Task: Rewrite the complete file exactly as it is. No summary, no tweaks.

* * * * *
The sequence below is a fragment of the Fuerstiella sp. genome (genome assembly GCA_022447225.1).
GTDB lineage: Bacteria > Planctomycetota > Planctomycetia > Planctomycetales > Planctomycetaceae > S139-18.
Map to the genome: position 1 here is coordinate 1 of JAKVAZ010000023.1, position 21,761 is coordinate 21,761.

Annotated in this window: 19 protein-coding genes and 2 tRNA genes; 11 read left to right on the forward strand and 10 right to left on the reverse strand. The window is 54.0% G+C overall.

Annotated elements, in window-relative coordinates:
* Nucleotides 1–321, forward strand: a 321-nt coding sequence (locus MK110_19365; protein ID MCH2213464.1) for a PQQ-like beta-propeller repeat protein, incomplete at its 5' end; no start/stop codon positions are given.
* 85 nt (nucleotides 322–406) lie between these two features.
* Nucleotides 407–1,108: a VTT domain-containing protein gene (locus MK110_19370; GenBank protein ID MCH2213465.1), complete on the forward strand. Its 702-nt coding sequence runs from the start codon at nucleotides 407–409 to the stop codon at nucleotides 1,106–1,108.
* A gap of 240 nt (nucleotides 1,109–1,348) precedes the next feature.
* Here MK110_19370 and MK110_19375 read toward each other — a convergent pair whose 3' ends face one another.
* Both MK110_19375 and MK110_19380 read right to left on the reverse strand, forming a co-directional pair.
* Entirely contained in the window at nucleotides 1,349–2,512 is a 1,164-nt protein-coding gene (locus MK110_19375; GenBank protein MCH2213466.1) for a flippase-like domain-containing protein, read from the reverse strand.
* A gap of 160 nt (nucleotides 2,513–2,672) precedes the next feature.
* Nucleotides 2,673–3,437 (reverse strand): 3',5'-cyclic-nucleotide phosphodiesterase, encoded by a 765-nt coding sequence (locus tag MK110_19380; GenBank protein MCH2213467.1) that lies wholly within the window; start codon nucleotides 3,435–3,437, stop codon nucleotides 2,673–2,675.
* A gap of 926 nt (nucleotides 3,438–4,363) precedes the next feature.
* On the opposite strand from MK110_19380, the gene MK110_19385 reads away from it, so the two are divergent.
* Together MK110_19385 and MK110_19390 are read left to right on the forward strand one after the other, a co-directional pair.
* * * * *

The sequence below is a fragment of the Fuerstiella sp. genome (genome assembly GCA_022447225.1).
GTDB lineage: Bacteria > Planctomycetota > Planctomycetia > Planctomycetales > Planctomycetaceae > S139-18.
Map to the genome: position 1 here is coordinate 1 of JAKVAZ010000023.1, position 21,761 is coordinate 21,761.

Annotated in this window: 19 protein-coding genes and 2 tRNA genes; 11 read left to right on the forward strand and 10 right to left on the reverse strand. The window is 54.0% G+C overall.

Annotated elements, in window-relative coordinates:
* Nucleotides 1–321, forward strand: a 321-nt coding sequence (locus MK110_19365; protein ID MCH2213464.1) for a PQQ-like beta-propeller repeat protein, incomplete at its 5' end; no start/stop codon positions are given.
* 85 nt (nucleotides 322–406) lie between these two features.
* Nucleotides 407–1,108: a VTT domain-containing protein gene (locus MK110_19370; GenBank protein ID MCH2213465.1), complete on the forward strand. Its 702-nt coding sequence runs from the start codon at nucleotides 407–409 to the stop codon at nucleotides 1,106–1,108.
* A gap of 240 nt (nucleotides 1,109–1,348) precedes the next feature.
* Here MK110_19370 and MK110_19375 read toward each other — a convergent pair whose 3' ends face one another.
* Both MK110_19375 and MK110_19380 read right to left on the reverse strand, forming a co-directional pair.
* Entirely contained in the window at nucleotides 1,349–2,512 is a 1,164-nt protein-coding gene (locus MK110_19375; GenBank protein MCH2213466.1) for a flippase-like domain-containing protein, read from the reverse strand.
* A gap of 160 nt (nucleotides 2,513–2,672) precedes the next feature.
* Nucleotides 2,673–3,437 (reverse strand): 3',5'-cyclic-nucleotide phosphodiesterase, encoded by a 765-nt coding sequence (locus tag MK110_19380; GenBank protein MCH2213467.1) that lies wholly within the window; start codon nucleotides 3,435–3,437, stop codon nucleotides 2,673–2,675.
* A gap of 926 nt (nucleotides 3,438–4,363) precedes the next feature.
* On the opposite strand from MK110_19380, the gene MK110_19385 reads away from it, so the two are divergent.
* Together MK110_19385 and MK110_19390 are read left to right on the forward strand one after the other, a co-directional pair.